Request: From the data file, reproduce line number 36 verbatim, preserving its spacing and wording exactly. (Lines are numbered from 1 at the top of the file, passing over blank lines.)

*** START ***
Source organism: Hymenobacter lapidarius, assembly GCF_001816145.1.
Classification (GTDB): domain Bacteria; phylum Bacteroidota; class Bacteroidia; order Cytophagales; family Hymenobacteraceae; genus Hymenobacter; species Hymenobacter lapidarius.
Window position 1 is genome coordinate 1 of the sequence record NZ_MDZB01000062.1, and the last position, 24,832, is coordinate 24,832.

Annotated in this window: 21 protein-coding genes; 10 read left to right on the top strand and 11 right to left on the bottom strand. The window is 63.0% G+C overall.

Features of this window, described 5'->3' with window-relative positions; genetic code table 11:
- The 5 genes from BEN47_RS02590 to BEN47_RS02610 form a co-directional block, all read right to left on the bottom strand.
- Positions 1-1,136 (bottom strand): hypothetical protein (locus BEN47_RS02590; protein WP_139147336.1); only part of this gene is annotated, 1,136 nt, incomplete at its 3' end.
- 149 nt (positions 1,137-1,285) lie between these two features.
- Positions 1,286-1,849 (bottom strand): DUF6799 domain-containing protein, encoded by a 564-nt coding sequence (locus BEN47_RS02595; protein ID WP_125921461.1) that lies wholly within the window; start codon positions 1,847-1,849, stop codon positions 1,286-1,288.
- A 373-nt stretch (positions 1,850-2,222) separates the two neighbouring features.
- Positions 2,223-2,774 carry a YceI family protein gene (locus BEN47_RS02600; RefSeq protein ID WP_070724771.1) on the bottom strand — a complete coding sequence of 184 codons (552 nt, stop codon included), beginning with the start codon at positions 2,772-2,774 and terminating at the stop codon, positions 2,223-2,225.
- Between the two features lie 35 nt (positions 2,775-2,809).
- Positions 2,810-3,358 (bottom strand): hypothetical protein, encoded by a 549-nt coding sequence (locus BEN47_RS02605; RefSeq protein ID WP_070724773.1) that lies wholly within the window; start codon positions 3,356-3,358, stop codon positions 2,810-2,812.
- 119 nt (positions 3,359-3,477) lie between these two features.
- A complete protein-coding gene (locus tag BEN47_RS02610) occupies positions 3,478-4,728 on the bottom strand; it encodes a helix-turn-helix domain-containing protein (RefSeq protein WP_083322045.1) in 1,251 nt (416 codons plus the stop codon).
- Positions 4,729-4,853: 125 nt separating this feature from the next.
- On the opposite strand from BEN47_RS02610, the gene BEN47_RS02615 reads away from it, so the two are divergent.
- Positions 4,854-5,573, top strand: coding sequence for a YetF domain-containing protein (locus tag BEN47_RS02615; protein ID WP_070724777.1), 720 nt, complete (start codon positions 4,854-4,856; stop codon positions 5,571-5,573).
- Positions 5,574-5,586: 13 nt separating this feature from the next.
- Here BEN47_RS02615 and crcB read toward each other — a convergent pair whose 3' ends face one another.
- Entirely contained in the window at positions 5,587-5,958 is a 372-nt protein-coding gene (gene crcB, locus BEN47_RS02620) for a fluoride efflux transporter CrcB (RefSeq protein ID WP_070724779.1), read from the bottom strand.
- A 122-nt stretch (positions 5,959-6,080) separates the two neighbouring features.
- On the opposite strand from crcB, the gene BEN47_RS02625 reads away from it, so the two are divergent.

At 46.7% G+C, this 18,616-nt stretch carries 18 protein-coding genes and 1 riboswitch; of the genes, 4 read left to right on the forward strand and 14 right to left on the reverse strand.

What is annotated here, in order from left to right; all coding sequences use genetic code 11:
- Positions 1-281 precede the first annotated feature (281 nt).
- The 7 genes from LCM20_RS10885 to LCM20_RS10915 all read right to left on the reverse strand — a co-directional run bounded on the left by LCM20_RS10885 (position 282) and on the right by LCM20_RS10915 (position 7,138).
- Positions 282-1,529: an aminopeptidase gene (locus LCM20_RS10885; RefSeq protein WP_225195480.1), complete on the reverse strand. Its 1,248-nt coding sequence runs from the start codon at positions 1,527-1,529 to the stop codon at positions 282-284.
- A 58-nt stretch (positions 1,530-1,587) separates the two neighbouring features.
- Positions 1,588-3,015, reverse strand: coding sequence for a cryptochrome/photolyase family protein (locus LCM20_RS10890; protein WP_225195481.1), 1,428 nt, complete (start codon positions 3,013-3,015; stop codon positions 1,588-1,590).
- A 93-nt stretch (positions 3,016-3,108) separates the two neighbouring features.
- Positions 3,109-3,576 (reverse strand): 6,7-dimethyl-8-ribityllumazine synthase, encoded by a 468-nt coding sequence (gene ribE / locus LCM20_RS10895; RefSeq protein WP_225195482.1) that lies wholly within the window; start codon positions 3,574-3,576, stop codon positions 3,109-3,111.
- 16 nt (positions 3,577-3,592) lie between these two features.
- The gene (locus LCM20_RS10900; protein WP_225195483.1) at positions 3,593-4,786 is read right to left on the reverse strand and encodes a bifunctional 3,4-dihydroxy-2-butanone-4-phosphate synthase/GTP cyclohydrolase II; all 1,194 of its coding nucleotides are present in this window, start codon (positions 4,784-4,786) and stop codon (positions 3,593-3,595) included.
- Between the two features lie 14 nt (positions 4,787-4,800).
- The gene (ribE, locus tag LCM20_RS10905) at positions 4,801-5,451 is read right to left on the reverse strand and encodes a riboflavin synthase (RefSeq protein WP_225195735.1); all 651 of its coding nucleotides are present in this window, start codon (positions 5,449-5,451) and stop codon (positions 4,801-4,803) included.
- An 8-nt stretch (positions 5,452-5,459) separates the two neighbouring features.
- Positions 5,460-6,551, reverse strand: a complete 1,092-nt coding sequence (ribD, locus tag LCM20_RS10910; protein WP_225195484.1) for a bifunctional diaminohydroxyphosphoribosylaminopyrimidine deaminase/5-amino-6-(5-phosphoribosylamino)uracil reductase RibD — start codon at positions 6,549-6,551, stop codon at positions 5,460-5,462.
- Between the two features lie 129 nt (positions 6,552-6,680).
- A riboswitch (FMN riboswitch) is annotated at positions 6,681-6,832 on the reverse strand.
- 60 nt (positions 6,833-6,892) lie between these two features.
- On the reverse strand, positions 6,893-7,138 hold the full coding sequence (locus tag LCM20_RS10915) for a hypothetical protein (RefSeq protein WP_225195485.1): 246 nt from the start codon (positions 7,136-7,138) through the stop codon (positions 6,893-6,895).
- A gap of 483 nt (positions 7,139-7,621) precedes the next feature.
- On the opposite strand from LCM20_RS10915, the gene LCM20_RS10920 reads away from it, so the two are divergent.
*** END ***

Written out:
- The gene (ribE, locus tag LCM20_RS10905) at positions 4,801-5,451 is read right to left on the reverse strand and encodes a riboflavin synthase (RefSeq protein WP_225195735.1); all 651 of its coding nucleotides are present in this window, start codon (positions 5,449-5,451) and stop codon (positions 4,801-4,803) included.